Decisions, Decisions, Decisions!

In this world, it all boils down to decisions. How to make the right decision?

 In essence, we already know you can’t make decisions that lead you to ultimate or absolute truth. Godel’s theorem demonstrates that. Turing’s halting problem demonstrates that.

 The Church-Turing thesis, which says that the human brain is no more than the combination of the laws of physics, tells us that it is possible to mathematically model every aspect of the brain and create a computer that is equivalent of the brain.

 Here’s the first problem with that: If Godel’s theorem is correct, then we already know that there would be no axiomatic process by which even the most advanced Artificial Intelligence could package the truth more completely than our own brain.

 A mathematically modelled Artificial Intelligence would still suffer from the limitations of Godel’s theorem, and in order to overcome that limitation, it would have to be able to examine its own limitations and create stronger systems with each discovery of incompleteness.

 Put simply, “you can’t get there from here”.

 That is precisely why the teachings I show regarding “Abraham’s seed” makes sense. If we are incapable of making correct choices, we must assume that there exists a being of great enough intelligence to make those choices outside our abilities. This means that no human authority exists that can cancel human freedom to make those decisions for ourselves.  Neither church nor state can claim such authority, which leaves us free to explore our own options as individuals!

 That is what Jesus told us, what Paul told us, and it is the message of the bible itself!

 So why do we insist on this social organization, on creating religions that depend on our belonging to something greater than ourselves?

 Part of it comes from what Richard Dawkins calls the “genetic replicative algorithm”. Genes replicate. That’s their goal, their fixation and meaning in life. In order to replicate, they need to maintain control of their environment, and to maintain that control, will begin to work with neighboring genes to create behaviors that ensure as little change as possible.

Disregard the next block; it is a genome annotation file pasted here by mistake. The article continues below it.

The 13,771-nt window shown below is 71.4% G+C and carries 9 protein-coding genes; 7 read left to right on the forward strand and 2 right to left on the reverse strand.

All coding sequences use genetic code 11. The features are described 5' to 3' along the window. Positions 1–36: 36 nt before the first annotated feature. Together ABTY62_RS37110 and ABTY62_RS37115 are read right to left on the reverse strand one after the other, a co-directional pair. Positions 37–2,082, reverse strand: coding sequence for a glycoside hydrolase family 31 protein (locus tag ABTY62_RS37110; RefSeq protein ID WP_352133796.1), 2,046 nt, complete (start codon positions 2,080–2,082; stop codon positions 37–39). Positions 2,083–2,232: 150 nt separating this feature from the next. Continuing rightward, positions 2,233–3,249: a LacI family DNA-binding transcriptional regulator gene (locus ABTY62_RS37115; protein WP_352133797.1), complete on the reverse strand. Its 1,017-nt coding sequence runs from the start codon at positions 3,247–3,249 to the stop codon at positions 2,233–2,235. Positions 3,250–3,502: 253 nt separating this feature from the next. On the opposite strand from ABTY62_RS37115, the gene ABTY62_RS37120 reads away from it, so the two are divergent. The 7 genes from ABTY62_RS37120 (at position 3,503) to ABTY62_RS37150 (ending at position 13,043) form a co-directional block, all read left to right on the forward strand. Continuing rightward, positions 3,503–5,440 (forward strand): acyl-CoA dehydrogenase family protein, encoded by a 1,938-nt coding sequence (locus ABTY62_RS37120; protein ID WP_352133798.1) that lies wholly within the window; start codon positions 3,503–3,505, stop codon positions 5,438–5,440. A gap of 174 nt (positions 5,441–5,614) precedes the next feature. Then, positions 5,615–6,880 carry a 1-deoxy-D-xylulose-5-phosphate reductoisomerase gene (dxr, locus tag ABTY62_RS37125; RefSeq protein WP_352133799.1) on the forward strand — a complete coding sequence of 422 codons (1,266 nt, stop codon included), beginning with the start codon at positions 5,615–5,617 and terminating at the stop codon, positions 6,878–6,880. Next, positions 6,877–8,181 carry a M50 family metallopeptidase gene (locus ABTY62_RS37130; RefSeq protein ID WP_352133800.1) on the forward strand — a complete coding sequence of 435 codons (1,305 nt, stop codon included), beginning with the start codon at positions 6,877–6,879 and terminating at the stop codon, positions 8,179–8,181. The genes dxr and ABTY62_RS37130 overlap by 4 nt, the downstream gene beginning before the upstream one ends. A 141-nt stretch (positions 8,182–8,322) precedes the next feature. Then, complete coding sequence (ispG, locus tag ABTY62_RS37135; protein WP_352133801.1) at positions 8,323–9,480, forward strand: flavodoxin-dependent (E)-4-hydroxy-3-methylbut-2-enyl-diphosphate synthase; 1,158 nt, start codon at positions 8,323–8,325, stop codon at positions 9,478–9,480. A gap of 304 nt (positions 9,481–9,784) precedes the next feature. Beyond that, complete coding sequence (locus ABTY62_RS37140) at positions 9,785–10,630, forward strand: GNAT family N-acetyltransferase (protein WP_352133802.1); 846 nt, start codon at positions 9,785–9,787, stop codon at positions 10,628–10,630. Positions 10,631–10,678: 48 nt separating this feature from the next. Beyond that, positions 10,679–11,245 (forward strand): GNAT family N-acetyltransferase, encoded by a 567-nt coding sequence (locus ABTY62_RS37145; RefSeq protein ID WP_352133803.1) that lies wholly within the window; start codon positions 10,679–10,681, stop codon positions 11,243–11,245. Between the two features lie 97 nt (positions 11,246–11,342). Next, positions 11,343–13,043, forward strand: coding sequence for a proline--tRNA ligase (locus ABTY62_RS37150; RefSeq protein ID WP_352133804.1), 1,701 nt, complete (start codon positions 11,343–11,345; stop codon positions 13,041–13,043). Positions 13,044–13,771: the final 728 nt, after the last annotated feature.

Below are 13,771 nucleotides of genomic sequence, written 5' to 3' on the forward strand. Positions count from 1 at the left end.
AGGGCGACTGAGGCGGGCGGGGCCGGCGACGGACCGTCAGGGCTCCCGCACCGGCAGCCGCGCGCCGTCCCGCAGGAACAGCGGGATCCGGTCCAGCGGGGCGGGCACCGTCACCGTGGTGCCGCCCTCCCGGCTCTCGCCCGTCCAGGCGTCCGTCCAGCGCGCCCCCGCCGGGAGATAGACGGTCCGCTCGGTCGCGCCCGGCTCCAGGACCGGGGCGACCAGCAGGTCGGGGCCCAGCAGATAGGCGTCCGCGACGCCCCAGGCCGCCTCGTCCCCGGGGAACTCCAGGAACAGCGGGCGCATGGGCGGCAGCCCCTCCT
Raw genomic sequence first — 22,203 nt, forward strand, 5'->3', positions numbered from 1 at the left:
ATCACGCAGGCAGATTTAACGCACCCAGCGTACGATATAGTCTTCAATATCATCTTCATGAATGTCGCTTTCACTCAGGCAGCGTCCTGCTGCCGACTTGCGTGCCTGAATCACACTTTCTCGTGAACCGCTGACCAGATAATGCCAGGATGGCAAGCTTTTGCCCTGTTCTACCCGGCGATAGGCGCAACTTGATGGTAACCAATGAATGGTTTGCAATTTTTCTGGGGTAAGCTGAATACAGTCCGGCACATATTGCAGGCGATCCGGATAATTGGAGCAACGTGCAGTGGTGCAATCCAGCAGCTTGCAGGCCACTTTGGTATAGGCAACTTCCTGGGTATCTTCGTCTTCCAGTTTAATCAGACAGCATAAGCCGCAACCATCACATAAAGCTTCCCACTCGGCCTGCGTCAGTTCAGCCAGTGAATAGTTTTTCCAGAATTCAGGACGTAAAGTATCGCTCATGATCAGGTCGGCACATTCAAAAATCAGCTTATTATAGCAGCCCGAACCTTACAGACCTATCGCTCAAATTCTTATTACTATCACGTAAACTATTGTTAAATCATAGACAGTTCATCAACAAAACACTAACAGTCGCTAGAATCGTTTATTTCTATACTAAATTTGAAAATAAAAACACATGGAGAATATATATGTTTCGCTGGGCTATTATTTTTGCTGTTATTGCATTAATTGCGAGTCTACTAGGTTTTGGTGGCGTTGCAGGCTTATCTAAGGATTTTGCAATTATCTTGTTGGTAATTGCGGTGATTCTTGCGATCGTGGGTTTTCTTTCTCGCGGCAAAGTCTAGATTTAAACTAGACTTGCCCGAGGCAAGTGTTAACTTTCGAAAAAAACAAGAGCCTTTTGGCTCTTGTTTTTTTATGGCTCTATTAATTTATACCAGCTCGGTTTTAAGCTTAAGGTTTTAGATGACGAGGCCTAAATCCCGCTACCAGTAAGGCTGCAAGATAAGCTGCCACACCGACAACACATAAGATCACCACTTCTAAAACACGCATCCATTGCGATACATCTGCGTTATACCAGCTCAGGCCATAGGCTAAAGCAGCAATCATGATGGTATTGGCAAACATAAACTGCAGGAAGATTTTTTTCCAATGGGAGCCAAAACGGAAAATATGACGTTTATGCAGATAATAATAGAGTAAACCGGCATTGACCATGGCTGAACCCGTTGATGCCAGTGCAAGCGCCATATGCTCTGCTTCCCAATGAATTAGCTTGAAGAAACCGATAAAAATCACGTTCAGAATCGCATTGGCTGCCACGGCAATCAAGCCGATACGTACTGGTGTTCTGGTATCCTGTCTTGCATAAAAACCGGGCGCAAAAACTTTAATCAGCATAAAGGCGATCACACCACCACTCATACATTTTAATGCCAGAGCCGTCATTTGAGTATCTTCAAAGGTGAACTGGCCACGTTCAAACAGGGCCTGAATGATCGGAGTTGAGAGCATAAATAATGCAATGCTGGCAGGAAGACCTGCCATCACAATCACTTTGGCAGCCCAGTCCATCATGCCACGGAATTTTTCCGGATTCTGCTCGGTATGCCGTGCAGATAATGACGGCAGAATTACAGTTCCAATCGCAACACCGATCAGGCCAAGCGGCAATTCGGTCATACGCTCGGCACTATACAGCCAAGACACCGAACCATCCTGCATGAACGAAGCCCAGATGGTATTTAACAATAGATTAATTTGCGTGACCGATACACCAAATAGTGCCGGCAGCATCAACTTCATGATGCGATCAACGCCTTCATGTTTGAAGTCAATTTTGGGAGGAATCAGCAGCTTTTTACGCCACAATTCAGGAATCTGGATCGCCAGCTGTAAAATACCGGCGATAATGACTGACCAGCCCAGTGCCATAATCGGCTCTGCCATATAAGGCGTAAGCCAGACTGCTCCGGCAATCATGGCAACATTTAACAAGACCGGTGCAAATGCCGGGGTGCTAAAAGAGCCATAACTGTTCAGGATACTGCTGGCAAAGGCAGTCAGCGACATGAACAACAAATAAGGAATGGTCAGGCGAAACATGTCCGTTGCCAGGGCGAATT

The gene pool of any species tends to resist change.

 This means that in every species, once reproductive behavior within a species is selected, that behavior will be selected and maintained to the exclusion of other behaviors.  This is ensured by such behaviors as mating rituals, and evolves into cultural behaviors even among humans, such as rites of passage, by which a boy or girl becomes a man or woman within the culture, ready for its own sexual reproduction.

 Collective cultural behaviors will evolve within each system to perpetuate the good of that culture. As a result, much behavior will gradually develop an air of “absolute truth” around which we build our society, and the behaviors that evolve become understood as permanent, “spiritual” truths that exist beyond our lifespan and therefore beyond ourselves as individuals.

 From such reasoning, it’s not hard to conclude that the idea of an immortal soul, or of the idea that we do not die, but are part of a greater eternal whole, becomes a lasting paradigm of reality that we can carry with us wherever we go.

 I suspect that this is a template of general behaviors that have evolved over time that allow us to adapt and adjust to new territories.  It is also likely that these general rules of survival took on mechanical aspects of rules and laws, as in the Code of Hammurabi or the Ten Commandments. They are little more than structures of conduct that can be incorporated within any society, and the larger the society, the more abstract the rules.

 But that is the problem: the more abstract the rules, the fewer specific guidelines we have, and we begin trying to define specific guidelines y which we can derive feelings of security for ourselves, and we end up building thousands of different religions and sub-cultures, or cults, that give us a sense of meaning as part of a group.

 When rules become too abstract, they leave us open to many decisions we must make, for which we have no knowledge or ability to make. We will therefore seek to create “self evident” rules that give us confidence in our day-to-day experiences.

 Religion, therefore, is merely a manifestation of evolutionary tendencies, and it is exactly why no one wants to believe that if there is a God, our personal decisions play no part in the plans of that God.  It takes away the very sense of security we tried to develop in a relationship to higher principles.

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